Last week I witnessed the most emotional and heated debate on the House floor since I took my seat four years ago. S.141 is a bill relating to the criminal possession of firearms and the restriction from possession on those adjudicated by a court to be a temporary danger to themselves or others. The bill began as S.31 and originally included a “universal background check” provision that was later discarded.
S.141 would make it a state crime for someone convicted of a range of offenses defined by existing federal law to possess a gun. This law is already enforced (some would say loosely) by a small number of federal agents in Vermont. However, state law enforcement officials have asked for more tools to help address increasing rates of drug and drug-related crimes without having to rely on the feds.
The Vermont Federation of Sportsmen’s Clubs, a state affiliate of the NRA, provided feedback to the Judiciary Committee and helped to improve the bill. Earlier in the session they successfully lobbied the Senate to remove universal background checks from S.31. I find it encouraging that 2nd Amendment advocates and the lawmakers who would be expanding regulation of firearms would work together in such a productive and civil manner. This is something Vermont can be proud of. VFSC worked hard to reach a compromise and ultimately decided not to oppose the bill, although they wouldn’t support it either. Both sides of the divisive issue claimed victory when the bill passed.
During the floor debate, strong opposition was partially couched in the language of “slippery slopes” and “camel noses under the tent”. In my experience the only slopes in government are uphill with lots of friction, and I cannot imagine any possibility in a future Vermont where gun registries or confiscation are imposed on law-abiding citizens by state government. Just imagine how that would backfire. And about that camel, you could say it’s already in the tent since most of the provisions in S.141 are already enforceable under federal law.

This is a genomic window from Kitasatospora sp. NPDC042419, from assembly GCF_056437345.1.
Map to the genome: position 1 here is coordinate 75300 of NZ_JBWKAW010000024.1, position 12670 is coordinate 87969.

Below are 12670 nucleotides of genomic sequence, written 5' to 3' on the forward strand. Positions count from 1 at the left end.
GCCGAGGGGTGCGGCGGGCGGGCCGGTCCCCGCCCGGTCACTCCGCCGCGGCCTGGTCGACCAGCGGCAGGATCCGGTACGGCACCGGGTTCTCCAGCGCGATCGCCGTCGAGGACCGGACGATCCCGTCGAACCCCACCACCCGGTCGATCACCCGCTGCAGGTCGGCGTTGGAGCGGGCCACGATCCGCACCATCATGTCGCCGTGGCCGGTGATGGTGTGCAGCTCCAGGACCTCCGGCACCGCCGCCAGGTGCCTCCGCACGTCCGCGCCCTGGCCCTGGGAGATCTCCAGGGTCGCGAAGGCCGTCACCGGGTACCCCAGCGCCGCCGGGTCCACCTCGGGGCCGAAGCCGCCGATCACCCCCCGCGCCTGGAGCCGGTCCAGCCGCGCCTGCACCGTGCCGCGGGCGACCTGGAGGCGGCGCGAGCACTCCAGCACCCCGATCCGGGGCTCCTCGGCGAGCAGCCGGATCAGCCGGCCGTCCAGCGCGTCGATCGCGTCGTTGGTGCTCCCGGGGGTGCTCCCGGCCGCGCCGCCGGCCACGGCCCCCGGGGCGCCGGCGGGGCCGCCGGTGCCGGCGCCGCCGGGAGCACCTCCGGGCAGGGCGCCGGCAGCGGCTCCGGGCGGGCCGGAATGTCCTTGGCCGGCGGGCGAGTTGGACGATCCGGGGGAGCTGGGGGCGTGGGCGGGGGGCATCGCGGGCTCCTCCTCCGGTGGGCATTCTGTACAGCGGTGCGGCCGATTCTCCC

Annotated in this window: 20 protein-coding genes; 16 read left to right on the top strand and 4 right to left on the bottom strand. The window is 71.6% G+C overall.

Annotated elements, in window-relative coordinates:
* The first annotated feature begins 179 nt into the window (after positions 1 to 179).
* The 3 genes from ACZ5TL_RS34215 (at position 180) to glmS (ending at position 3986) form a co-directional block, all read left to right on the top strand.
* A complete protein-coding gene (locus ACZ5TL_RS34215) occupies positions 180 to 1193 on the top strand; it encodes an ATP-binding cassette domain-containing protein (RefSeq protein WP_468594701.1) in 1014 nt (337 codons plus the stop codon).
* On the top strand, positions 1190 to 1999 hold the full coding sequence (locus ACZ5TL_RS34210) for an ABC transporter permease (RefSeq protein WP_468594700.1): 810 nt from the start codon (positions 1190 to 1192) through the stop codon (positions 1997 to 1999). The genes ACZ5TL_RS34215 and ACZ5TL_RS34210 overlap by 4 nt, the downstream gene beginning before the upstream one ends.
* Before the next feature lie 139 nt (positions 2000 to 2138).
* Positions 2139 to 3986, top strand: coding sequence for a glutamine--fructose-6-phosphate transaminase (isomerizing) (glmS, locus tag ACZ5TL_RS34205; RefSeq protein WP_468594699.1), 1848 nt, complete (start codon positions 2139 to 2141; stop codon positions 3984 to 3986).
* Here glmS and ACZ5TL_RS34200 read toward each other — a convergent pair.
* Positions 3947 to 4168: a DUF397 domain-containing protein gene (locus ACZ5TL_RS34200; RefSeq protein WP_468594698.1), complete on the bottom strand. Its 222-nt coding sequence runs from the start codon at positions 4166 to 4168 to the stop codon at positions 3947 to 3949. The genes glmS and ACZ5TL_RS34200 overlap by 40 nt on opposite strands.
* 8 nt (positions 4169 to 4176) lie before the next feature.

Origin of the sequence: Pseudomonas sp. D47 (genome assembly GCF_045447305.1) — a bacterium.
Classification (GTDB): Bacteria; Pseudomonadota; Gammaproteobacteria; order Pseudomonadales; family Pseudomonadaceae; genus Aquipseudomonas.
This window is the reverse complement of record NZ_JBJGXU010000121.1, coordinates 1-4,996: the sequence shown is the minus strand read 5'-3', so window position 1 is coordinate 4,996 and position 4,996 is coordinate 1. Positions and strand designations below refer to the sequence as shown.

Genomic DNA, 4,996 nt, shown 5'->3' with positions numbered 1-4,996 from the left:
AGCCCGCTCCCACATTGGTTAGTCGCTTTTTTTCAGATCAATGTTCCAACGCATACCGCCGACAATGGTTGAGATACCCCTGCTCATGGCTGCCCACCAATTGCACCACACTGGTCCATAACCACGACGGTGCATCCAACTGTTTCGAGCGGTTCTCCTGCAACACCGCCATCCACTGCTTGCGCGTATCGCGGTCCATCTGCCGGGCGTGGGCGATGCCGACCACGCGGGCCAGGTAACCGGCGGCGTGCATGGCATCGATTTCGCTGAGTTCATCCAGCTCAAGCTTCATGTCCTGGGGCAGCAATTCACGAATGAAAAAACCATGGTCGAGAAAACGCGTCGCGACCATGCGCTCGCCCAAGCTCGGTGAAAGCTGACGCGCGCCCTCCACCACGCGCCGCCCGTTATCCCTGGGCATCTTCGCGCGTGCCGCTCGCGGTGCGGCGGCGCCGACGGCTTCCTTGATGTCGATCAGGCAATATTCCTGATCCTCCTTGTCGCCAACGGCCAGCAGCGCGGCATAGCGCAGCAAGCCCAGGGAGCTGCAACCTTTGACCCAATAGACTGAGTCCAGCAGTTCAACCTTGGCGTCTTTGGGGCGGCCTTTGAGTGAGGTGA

Some members protested the “stigmatization” of the mentally ill and the possibility that people in need of mental health treatment (including veterans with PTSD) would not seek help for fear of losing their gun rights. But the bill is very explicit about how someone’s name would be added to the federal NICS background check system. Only through the due process of a civil or criminal proceeding whereby a court adjudicates someone to be a danger to themselves or others is a name submitted to the national database. There is also a process by which someone can have their rights reinstated by petitioning the court for relief from disability upon recovery. Seeking treatment or being actively engaged in treatment for mental health conditions does not set someone on a path to having their 2nd Amendment rights revoked. We who should know better do a potentially harmful disservice by perpetuating this myth and not correcting misunderstandings. I hope the representatives who opposed the bill will at least be able to set the minds of any of their constituents going through mental health challenges at ease, and encourage them to seek help without fear of losing any of their rights.
Rep. Sam Young of Glover spoke of his brother’s suicide after suffering with paranoid schizophrenia for years. Involuntarily committed by his family, Sam’s brother would have been on the “no buy” list had this law been in place. His family had asked the local gun shop not to sell their son a gun, but he only had to go to the neighboring town to buy one. He was found in the woods more than a year later. Sam explained his support for S.141 by saying, “Sometimes we do things for political reasons. Sometimes we do them for personal.” Some say that Sam’s brother would have found another way to kill himself if he hadn’t been able to buy a gun that day. But in light of evidence to indicate that when a suicide is prevented a repeat attempt doesn’t always follow, who are we to tell Sam or anyone else who has lost a loved one in similar circumstances that their family member “would have just found another way”?
Rep. Chip Troiano, a Vietnam veteran and criminal investigator, spoke of his own struggles with combat-related PTSD and decades of working for the legal rights of the mentally ill. He forcefully corrected multiple suggestions that the bill was an attack on the mentally ill and that it would prevent people from seeking treatment. Those claims by the opposition were not repeated after he sat down.